There are fundamentally two possible changes in an economy that will each cause inflation unless other compensating changes also occur. These changes are either reductions in the supply of goods and services or increases in demand. In a pre-banking economy the quantity of money available, and hence the level of demand, is equivalent to the quantity of gold available.
If the statements above are true, then it is also true that in a pre-banking economy
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There are fundamentally two possible changes in an economy that will each cause inflation unless other compensating changes also occur.
Inflation is caused by one of the two changes in an economy unless other changes occur that compensate for the impact of the initial change.
These changes are either reductions in the supply of goods and services or increases in demand.
What are the two possible changes? (1) reductions in supply, and (2) increases in demand. (So, if the supply reduces OR the demand increases, inflation will occur. Unless other changes compensate for the supply/ demand change)
In a pre-banking economy the quantity of money available, and hence the level of demand, is equivalent to the quantity of gold available.
In a pre-banking economy, the quantity of gold available = the quantity of money available = the level of demand. I.e, the level of demand corresponds to the quantity of gold available. (More the gold available, higher the demand. Less the gold available, lower the demand.)
Two factors cause inflation: (1) reduction in supply, and (2) increase in demand. Before banking became prevalent, the level of demand was determined by the quantity of gold available.
(Since the given passage is not an argument, we are not going to try to find any gaps here.)
What can we infer about a pre-banking economy? An economy in which demand is governed by the quantity of gold. And we know that ‘reduction in supply’ or ‘increase in demand’ causes inflation. One thing that comes to mind is: if the quantity of available gold increases, and all else remains the same, there will be inflation (since demand will increase).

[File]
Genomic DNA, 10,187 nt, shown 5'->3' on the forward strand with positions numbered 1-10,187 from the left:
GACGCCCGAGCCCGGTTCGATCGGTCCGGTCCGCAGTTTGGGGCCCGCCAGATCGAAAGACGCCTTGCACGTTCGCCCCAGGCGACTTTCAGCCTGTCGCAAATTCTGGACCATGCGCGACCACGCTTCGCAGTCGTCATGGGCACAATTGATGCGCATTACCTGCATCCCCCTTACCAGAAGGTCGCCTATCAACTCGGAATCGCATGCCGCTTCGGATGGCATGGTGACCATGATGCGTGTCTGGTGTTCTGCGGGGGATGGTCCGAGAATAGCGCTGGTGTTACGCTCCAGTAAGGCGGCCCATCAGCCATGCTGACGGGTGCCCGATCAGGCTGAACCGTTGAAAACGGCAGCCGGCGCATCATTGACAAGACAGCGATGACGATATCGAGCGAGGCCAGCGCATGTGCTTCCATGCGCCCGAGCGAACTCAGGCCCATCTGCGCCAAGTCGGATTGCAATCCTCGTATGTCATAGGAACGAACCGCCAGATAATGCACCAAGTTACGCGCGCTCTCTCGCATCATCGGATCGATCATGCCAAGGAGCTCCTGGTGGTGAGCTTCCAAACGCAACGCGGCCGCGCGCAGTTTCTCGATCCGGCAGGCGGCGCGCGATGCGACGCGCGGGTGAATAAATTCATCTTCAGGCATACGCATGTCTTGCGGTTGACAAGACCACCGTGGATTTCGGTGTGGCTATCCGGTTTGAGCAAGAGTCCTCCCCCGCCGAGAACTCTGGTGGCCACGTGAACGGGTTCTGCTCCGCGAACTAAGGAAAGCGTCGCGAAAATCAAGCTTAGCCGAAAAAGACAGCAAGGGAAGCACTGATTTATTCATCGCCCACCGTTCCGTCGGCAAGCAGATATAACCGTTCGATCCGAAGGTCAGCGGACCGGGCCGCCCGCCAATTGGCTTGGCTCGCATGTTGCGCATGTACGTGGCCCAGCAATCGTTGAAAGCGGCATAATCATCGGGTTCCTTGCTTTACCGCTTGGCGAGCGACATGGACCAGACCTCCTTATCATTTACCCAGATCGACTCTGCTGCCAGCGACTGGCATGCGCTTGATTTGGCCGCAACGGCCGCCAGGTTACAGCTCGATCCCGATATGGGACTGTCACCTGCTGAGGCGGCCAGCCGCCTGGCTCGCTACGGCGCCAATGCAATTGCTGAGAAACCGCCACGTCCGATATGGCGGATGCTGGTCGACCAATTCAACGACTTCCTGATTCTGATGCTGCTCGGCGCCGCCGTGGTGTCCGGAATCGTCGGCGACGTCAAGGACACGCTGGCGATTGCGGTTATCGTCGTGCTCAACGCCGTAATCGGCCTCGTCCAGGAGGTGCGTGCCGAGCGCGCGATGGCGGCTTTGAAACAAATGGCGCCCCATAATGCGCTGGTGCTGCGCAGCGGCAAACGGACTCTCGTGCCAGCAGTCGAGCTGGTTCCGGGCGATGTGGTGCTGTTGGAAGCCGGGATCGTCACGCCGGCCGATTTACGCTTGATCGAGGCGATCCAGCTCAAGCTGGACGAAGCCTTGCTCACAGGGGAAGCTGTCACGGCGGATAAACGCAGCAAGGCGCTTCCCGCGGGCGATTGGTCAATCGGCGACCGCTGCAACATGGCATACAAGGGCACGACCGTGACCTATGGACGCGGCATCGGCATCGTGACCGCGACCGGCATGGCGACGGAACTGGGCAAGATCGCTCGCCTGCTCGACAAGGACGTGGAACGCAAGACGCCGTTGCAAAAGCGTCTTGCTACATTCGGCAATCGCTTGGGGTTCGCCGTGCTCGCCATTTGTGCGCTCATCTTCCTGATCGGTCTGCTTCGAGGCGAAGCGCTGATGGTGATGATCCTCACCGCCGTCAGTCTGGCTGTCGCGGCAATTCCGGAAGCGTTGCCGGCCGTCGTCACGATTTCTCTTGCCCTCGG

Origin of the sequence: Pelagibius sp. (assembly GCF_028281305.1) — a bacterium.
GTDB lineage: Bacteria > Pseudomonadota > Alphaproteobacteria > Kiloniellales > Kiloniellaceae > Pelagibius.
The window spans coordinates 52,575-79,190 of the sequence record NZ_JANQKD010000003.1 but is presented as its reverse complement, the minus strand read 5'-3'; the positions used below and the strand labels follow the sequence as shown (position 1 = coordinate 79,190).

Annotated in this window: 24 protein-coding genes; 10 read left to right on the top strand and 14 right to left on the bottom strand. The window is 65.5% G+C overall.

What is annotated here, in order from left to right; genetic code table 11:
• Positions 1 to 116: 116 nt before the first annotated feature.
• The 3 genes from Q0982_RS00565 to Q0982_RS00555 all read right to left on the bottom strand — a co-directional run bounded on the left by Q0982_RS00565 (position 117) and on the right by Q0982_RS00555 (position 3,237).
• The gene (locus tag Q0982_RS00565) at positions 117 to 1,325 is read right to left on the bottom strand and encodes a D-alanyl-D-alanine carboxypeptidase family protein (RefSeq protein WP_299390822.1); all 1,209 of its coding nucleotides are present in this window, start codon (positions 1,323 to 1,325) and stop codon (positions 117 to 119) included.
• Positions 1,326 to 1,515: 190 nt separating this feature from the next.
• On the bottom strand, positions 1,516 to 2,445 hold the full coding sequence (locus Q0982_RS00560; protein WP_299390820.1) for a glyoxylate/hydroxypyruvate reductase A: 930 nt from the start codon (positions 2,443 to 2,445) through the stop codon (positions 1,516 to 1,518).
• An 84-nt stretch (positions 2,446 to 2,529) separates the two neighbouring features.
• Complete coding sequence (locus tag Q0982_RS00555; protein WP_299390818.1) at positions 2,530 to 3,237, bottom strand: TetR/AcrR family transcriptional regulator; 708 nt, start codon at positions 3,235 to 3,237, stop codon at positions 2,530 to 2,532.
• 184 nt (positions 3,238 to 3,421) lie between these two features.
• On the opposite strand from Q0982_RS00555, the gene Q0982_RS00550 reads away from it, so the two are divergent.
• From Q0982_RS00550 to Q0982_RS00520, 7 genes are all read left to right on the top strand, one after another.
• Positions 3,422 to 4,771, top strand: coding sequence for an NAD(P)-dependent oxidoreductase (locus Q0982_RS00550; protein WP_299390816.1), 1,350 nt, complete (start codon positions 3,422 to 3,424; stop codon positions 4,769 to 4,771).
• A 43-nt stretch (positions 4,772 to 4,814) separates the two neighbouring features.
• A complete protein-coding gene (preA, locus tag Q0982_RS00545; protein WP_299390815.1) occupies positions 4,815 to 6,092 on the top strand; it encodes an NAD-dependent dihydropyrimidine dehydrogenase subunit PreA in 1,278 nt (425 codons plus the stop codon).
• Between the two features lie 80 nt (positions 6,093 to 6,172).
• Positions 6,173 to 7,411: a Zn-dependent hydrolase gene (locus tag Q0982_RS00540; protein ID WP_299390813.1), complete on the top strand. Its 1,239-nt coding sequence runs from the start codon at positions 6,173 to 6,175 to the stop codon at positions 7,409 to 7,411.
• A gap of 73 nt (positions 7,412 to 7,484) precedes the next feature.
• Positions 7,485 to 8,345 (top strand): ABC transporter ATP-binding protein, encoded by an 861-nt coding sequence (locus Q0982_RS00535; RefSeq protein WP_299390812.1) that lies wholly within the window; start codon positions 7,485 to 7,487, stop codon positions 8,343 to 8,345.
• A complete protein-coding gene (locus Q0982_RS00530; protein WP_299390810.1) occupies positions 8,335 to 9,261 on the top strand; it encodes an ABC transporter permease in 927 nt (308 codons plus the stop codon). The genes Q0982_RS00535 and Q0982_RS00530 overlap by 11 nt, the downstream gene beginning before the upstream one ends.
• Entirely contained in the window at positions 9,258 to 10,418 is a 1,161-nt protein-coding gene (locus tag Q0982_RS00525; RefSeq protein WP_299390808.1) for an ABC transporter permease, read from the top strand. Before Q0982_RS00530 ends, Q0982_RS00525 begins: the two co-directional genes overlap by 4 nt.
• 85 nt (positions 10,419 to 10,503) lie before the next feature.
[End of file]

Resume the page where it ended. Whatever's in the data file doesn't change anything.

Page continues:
(A) Incorrect. Inflation can be caused by either an increase in demand or a reduction in supply. We cannot infer that ‘any inflation’ is the result of reductions in the supply. There might very well also be inflations that are the result of an increase in demand. There is nothing mentioned in the passage for us to infer that demand does not fluctuate in the pre-banking economy.
(B) Correct.This is completely in line with our prediction above. Increasing the quantity of gold available will increase demand, and if other factors are unchanged, that increase in demand will lead to inflation.
(C) Incorrect. This option might seem attractive in the first look. However, on reading it precisely, one can understand that the option actually is in the opposite direction. Reduction in the quantity of gold available would reduce demand. What does a reduction in demand lead to? Nothing is given in the passage. Common sensically, if an increase in demand leads to inflation, a decrease in demand should not lead to inflation.
Ok, let’s try a modification. Can we infer the following:
- if there is a reduction in the quantity of gold available, then, other things being equal, inflation deflation must result
(D) Incorrect. ‘Inflation’ is a general increase in prices. The quantity purchasable by a given amount of gold would remain constant only if there were no inflation (or deflation). That would happen only if the factors that impact the economy do not change. There is nothing in the passage that even suggests that these factors do not change.
(E) Incorrect. There is no correlation given between ‘demand’ and ‘supply’. Changes in demand could very well occur without compensating changes in supply.
Inflation and role of demand and supply are quite often used as subject matter in CR questions. While the questions do not need any pre-existing knowledge of economics to answer, some familiarity does make it easier to understand the passage. At the same time, as always, it is imperative that we do not add our own pre-existing knowledge to what has been stated. Here’s a post that elaborates a bit on demand and supply.
Use of ‘being’ in option C. Being is a part of the English language, and can very well be used in a grammatically correct sentence.